The Ebola vaccine that was produced by the US pharmaceutical company Merck has been approved by the European Medicines Agency (EMA) on the 11th of November, 2019. This vaccine is the first to help control the spread and epidemic of the Ebola virus.
Ebola is a haemorrhagic fever that can cause vomiting, severe diarrhoea and bleeding and it is highly contagious, there are several other vaccines that are in development stages for the treatment of Ebola, Merck’s vaccine is the only vaccine that has already been used during an outbreak and it was shown to prevent infection effectively. The vaccine was first patented in 2003 and has been given in emergency cases to fight the current outbreak in the Democratic Republic of Congo (DRC) since it started in 2018 and also in Guinea in the year 2015. This approval by EMA means that the vaccine can now be stored in large quantities and that it has the potential for large-scale distribution more than it is now especially in Africa. Many people have gotten the Merck vaccine in the current outbreak in DRC and this includes more than 60,000 workers in the healthcare sector of DRC and the neighbouring countries.
This vaccine has the market name Ervebo and also known by scientists as rSVS-ZEBOV-GP and it protects against the Zaire species of Ebola virus which is the cause of the 2014-16 West Africa and the current DRC outbreak.
A global health partnership that is based in Geneva, Switzerland called Gavi, the Vaccine Alliance, that provides funds for the distribution of vaccine in low-income countries, has already promised manufacturers of Ebola vaccines in 2015 to buy the immunizations once it has been approved by a ‘’stringent health authority’’ which can be used to describe EMA. The Chief Executive of Gavi, Seth Berkley, in a press release after the approval of Merck’s vaccine by EMA, said ‘’This is a vaccine with huge potential. It has already been used to protect more than 250, 000 people in DRC and could well make major Ebola outbreaks a thing of the past.’’ The organization has already given its support for the mass storage and distribution of the Ebola vaccines and hope to create a worldwide supply that will be able to help quickly in cases of future outbreaks.
David Heymann, an epidemiologist at the London School of Hygiene and Tropical Medicine also said that the approval by EMA ‘’makes a big difference’’. He also said, ‘’The message is that the research is not done. It must continue, it’s really important to continue to study vaccines and develop those second- and third-generation vaccines’’ as they have the potential to provide long-lasting immunity and attack more than one species of Ebola and storing it should also be easier.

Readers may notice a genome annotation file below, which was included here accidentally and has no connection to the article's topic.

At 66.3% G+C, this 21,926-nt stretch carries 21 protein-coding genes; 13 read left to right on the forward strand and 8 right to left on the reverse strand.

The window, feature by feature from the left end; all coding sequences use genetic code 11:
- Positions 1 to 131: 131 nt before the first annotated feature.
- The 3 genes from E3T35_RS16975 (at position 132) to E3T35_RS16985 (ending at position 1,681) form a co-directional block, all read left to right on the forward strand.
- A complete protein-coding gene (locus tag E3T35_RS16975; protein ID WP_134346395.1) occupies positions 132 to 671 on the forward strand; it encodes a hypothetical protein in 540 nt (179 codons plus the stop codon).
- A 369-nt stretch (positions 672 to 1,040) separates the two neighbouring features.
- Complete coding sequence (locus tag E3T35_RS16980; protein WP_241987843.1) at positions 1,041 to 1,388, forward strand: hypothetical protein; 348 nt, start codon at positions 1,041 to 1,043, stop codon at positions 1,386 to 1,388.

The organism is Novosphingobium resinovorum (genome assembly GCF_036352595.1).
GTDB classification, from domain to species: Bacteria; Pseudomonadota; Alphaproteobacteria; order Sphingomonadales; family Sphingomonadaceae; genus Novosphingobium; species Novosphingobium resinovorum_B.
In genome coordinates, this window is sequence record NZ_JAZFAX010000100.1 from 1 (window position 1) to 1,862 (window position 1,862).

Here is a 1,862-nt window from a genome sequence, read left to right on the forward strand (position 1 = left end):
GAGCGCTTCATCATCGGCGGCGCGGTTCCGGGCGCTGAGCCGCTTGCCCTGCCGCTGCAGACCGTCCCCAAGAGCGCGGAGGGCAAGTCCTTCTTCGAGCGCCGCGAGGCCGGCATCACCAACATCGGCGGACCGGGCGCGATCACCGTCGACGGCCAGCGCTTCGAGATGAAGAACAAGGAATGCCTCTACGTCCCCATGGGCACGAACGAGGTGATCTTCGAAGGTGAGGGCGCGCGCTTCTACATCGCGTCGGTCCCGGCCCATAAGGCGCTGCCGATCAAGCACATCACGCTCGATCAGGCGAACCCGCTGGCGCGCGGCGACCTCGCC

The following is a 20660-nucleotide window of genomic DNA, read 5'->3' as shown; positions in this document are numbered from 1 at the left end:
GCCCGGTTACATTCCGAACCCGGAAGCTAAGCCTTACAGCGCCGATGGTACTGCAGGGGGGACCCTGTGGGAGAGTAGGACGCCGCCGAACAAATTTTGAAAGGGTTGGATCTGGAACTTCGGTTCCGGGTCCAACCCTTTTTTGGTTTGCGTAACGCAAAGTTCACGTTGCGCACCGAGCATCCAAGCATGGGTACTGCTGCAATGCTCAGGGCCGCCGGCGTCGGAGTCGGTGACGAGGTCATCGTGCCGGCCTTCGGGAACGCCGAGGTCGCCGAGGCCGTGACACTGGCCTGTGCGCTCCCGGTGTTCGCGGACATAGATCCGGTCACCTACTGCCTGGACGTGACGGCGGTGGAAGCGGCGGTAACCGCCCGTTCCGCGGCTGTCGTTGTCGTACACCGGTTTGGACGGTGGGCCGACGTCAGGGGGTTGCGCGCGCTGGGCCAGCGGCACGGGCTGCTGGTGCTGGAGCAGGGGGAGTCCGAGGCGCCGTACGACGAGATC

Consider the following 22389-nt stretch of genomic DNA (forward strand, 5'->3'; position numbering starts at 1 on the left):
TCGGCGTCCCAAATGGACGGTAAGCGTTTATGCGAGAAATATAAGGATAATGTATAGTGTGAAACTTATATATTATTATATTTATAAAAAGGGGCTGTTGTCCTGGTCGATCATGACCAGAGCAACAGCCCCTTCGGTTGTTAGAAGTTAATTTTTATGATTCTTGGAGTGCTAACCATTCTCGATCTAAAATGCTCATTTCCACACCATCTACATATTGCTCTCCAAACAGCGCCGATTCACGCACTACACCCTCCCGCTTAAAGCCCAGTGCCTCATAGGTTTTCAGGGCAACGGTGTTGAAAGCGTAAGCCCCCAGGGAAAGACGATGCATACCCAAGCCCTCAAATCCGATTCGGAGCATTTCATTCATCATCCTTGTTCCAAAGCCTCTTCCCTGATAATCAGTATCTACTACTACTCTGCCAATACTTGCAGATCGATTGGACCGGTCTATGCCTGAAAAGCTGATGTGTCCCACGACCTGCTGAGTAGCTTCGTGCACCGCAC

Research still continues as it is imperative to find other usages for the vaccine such as to prevent infection for health workers that works in emergency cases and might come in contact with Ebola virus in the future. There is need to know how long the vaccine’s protection can last and whether immunity can be extended with the use of an additional dose i.e. a booster.
A vaccinologist at the University of Oxford, Adrian Hill said, ‘’The question remains, which vaccine would you give to, say, health-care workers to prevent them getting Ebola?’’. He also said it is imperative to create vaccines that can protect against other species of Ebola virus such as the Sudan species that has caused seven known outbreaks since the year 1976. According to World Health Organization (WHO), there are seven more Ebola vaccines that are at different stages of clinical testing. The WHO has announced on the 12th of November, 2019 that it has ‘’prequalified’’ this Ebola vaccine by Merck which means that the vaccines meets the agency’s efficacy, quality and safety standard. It will be decided next month by the Gavi’s board if there should be a global bank for the Ebola vaccines.